16th Aug 2022

Czech Republic seeks allies to oppose new EU 'green' gas rules

  • The Czech Republic will try to ally with other EU member states to change green rules for gas and nuclear (Photo: EUobserver)
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The Czech Republic will try to ally with other European countries to change the EU's new sustainable investment plan conditions.

The EU Commission presented its new draft guidelines for green investments on the evening of 31 December.

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After months of debate and political lobbying the commission decided to include nuclear and gas as a 'green' investment.

After initial enthusiasm, the Czech Republic signalled on Tuesday (4 January) it wants to modify these rules.

"Our main task now is to reach out to like-minded EU member states and try [...] to negotiate better conditions that will more reflect our interests," industry minister Jozef Sikela tweeted on Monday.

Reuters reported that a proposed requirement for having 30-percent hydrogen mixed in gas fuel for power plants by 2026 was especially jarring, with one industry insider calling it 'too strict'.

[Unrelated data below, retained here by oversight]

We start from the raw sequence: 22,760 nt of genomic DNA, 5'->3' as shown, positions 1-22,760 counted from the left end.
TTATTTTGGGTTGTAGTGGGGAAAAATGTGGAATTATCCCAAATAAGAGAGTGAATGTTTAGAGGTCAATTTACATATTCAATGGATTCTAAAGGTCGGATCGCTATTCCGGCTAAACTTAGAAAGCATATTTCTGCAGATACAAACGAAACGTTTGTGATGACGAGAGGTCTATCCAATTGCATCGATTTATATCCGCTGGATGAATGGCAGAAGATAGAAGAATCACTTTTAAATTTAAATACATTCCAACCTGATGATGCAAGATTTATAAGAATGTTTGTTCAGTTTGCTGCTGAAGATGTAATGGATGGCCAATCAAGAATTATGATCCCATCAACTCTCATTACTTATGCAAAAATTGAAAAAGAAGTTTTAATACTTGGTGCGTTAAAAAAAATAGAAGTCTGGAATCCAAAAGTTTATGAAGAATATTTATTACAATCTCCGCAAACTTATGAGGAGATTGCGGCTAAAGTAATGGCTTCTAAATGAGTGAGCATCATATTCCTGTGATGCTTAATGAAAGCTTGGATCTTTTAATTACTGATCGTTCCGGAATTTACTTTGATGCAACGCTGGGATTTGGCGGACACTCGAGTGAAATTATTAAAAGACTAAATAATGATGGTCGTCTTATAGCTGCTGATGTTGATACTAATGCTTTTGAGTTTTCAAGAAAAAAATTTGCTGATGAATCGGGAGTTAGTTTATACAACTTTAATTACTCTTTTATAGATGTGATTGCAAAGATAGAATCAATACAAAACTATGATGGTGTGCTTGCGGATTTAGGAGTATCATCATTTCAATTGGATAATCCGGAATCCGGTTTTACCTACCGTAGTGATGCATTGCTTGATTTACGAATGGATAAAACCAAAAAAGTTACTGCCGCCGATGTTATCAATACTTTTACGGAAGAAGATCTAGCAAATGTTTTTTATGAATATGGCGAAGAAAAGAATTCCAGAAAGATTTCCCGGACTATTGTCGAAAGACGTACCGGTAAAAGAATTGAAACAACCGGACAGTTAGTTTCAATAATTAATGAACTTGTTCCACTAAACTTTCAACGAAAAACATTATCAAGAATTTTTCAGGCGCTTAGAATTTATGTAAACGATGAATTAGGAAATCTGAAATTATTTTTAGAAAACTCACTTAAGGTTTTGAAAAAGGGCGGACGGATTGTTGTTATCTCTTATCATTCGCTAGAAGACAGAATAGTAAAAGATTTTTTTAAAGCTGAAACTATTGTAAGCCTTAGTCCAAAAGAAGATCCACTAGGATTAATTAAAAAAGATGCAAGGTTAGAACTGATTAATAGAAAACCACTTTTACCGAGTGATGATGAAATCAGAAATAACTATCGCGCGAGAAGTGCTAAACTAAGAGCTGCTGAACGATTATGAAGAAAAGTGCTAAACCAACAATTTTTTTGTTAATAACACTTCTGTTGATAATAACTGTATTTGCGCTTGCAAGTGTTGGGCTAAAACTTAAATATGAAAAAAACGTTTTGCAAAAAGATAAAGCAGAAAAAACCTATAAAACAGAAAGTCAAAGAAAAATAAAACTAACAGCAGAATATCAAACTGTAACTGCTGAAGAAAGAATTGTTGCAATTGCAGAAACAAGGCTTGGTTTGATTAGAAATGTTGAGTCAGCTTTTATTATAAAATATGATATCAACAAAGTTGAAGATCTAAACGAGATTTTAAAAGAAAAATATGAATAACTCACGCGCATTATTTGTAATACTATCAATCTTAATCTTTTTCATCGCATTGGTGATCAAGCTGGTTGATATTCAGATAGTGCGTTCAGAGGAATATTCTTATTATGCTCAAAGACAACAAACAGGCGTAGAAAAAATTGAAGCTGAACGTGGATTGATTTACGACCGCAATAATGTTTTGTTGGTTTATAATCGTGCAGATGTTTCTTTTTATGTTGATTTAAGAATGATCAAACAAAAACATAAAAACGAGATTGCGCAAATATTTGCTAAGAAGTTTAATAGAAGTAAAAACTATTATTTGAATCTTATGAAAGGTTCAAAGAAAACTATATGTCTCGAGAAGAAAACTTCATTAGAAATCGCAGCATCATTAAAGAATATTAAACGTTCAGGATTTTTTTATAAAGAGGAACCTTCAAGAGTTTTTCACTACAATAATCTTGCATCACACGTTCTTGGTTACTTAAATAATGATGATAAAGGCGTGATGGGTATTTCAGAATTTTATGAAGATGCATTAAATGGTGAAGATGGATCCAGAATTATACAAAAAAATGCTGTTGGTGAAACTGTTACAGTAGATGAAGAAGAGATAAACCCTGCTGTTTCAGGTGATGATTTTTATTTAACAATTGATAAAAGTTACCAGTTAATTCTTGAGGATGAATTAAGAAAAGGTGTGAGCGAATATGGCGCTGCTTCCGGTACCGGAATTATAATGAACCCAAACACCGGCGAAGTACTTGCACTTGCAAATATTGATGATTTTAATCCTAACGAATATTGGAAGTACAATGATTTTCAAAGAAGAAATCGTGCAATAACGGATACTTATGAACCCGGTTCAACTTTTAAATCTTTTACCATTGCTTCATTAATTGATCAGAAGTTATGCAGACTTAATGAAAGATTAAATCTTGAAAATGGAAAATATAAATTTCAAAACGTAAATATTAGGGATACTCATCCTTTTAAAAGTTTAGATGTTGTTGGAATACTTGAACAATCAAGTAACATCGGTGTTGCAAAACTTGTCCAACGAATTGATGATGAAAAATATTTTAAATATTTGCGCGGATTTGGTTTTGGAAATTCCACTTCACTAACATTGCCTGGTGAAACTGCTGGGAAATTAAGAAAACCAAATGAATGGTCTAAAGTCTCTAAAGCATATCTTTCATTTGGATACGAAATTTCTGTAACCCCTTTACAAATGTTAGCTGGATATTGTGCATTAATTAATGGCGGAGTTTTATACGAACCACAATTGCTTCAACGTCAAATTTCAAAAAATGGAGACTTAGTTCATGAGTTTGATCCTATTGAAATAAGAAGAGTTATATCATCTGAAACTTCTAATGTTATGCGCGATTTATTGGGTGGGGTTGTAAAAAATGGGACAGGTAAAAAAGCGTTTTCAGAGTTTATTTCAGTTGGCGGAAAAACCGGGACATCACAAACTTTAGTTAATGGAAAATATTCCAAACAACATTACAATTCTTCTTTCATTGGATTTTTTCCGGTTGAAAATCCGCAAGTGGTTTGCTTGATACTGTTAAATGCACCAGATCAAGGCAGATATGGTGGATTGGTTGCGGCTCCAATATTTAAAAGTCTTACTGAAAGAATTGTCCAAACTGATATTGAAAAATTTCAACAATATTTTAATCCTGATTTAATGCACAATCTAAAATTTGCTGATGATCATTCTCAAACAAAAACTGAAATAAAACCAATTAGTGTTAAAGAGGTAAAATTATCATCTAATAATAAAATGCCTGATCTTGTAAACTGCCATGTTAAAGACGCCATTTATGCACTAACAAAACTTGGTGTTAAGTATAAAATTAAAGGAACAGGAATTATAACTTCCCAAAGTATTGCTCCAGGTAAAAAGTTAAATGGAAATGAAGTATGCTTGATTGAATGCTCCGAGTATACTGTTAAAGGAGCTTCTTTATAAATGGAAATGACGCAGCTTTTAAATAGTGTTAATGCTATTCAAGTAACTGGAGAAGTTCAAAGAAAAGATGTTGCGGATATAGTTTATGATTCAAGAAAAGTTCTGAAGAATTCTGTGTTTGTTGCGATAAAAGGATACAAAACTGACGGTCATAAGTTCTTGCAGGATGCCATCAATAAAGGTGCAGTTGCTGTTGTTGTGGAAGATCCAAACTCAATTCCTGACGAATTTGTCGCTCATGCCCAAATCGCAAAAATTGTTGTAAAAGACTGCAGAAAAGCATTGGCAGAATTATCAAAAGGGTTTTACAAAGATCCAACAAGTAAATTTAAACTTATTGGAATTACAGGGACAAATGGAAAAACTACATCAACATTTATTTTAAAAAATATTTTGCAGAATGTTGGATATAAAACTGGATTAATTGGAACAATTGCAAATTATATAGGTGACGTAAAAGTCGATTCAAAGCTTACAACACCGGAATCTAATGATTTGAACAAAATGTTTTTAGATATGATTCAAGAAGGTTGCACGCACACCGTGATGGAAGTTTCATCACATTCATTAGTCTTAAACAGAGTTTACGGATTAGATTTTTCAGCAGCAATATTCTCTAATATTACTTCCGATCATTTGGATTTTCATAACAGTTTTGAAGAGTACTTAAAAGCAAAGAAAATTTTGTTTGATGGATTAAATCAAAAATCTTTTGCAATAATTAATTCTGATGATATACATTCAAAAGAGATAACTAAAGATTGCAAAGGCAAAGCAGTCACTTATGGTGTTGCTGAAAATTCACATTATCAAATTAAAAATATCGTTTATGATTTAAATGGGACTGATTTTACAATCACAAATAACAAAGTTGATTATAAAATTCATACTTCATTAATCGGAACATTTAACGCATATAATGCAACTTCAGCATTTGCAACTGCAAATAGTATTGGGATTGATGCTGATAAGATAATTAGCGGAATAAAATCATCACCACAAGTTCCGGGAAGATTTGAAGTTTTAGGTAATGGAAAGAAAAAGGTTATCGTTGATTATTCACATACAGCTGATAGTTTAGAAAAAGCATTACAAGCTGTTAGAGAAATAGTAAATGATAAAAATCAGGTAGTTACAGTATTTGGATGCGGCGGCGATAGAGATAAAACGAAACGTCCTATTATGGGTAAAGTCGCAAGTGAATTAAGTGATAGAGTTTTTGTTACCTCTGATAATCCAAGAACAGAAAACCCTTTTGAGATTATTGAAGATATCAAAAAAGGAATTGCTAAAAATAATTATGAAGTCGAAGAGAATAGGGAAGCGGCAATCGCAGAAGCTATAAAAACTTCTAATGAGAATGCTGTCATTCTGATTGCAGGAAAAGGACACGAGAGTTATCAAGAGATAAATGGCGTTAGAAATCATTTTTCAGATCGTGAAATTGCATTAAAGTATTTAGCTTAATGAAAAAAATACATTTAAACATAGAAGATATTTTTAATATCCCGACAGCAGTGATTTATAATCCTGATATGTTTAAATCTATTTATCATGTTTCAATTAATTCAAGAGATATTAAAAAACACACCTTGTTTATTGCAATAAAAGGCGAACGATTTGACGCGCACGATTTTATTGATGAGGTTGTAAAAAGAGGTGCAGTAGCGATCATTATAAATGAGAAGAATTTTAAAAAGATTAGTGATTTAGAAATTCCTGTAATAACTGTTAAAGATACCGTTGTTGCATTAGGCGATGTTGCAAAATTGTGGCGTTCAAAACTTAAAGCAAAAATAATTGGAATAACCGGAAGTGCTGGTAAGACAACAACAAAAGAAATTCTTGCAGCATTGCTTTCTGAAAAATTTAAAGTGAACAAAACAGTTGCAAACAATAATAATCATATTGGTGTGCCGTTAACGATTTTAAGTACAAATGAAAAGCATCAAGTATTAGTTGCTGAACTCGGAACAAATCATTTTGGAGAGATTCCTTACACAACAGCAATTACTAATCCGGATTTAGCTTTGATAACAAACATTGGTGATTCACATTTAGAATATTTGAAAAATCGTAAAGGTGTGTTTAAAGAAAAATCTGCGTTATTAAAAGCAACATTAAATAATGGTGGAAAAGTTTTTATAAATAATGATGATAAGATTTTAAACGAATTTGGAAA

EU member states can comment on the plan until next Wednesday (12 January), and the commission hopes it can adopt a final text by the end of the month.

Austria and Germany have firmly rejected the proposal, accusing the EU executive of "greenwashing".

"We will scrutinise the current draft and have already commissioned a legal opinion on nuclear power in the taxonomy. If these plans are implemented in this way, we will sue" Austria's climate minister Leonore Gewessler has said.

EU countries can still reject the proposal if they can form a supermajority of 15 in the council.

However, chances such a majority will form appear slim.

But opposition to the inclusion of natural gas is broad, with the German government split on the issue.

The proposal "dilutes the good label for sustainability" economy and climate minister Robert Habeck said in a statement, adding that he did not believe the German government will agree to it.

However, finance minister Christian Lindner from the pro-business FDP welcomed the inclusion of gas.

"Germany needs modern gas-fired power plants as a transitional technology because we are doing away coal and nuclear power," he told Süddeutsche Zeitung newspaper on Sunday.

Sandrine Dixson-Declève, co-president of the Club of Rome and member of the commission's advisory Platform on Sustainable Finance, also responded dismissively, saying that under no circumstances can not be classified as 'green.'

"The moves to label natural gas as a transitional activity […] is completely misleading," she said.


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